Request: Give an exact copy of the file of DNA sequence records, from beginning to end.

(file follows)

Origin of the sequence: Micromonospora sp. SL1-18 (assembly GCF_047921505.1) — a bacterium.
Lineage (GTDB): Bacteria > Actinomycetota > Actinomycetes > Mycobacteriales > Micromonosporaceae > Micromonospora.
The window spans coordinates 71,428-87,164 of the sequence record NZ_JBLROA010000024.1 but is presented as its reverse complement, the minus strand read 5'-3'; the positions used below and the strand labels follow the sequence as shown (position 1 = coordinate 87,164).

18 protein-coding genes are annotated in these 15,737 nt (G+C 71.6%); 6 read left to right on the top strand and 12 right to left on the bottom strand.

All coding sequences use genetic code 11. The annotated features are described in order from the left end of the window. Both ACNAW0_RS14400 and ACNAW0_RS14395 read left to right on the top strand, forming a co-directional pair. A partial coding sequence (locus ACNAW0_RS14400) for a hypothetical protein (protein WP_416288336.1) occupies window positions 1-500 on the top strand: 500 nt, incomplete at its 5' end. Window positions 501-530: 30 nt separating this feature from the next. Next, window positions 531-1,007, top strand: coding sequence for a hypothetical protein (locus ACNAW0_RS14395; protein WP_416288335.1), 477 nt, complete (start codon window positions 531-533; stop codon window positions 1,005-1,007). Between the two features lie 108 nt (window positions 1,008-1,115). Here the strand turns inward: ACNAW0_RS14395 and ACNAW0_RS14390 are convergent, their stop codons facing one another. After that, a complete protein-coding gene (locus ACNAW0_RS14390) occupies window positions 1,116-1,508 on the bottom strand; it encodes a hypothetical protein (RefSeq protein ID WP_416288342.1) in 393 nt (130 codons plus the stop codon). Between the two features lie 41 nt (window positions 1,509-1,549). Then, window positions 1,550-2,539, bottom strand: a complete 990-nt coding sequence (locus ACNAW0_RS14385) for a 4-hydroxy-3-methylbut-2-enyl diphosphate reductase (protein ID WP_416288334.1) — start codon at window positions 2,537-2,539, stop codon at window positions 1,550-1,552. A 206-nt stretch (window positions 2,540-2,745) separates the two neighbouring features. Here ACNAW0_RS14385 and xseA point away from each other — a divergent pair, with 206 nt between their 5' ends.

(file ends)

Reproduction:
Origin of the sequence: Micromonospora sp. SL1-18 (assembly GCF_047921505.1) — a bacterium.
Lineage (GTDB): Bacteria > Actinomycetota > Actinomycetes > Mycobacteriales > Micromonosporaceae > Micromonospora.
The window spans coordinates 71,428-87,164 of the sequence record NZ_JBLROA010000024.1 but is presented as its reverse complement, the minus strand read 5'-3'; the positions used below and the strand labels follow the sequence as shown (position 1 = coordinate 87,164).

18 protein-coding genes are annotated in these 15,737 nt (G+C 71.6%); 6 read left to right on the top strand and 12 right to left on the bottom strand.

All coding sequences use genetic code 11. The annotated features are described in order from the left end of the window. Both ACNAW0_RS14400 and ACNAW0_RS14395 read left to right on the top strand, forming a co-directional pair. A partial coding sequence (locus ACNAW0_RS14400) for a hypothetical protein (protein WP_416288336.1) occupies window positions 1-500 on the top strand: 500 nt, incomplete at its 5' end. Window positions 501-530: 30 nt separating this feature from the next. Next, window positions 531-1,007, top strand: coding sequence for a hypothetical protein (locus ACNAW0_RS14395; protein WP_416288335.1), 477 nt, complete (start codon window positions 531-533; stop codon window positions 1,005-1,007). Between the two features lie 108 nt (window positions 1,008-1,115). Here the strand turns inward: ACNAW0_RS14395 and ACNAW0_RS14390 are convergent, their stop codons facing one another. After that, a complete protein-coding gene (locus ACNAW0_RS14390) occupies window positions 1,116-1,508 on the bottom strand; it encodes a hypothetical protein (RefSeq protein ID WP_416288342.1) in 393 nt (130 codons plus the stop codon). Between the two features lie 41 nt (window positions 1,509-1,549). Then, window positions 1,550-2,539, bottom strand: a complete 990-nt coding sequence (locus ACNAW0_RS14385) for a 4-hydroxy-3-methylbut-2-enyl diphosphate reductase (protein ID WP_416288334.1) — start codon at window positions 2,537-2,539, stop codon at window positions 1,550-1,552. A 206-nt stretch (window positions 2,540-2,745) separates the two neighbouring features. Here ACNAW0_RS14385 and xseA point away from each other — a divergent pair, with 206 nt between their 5' ends.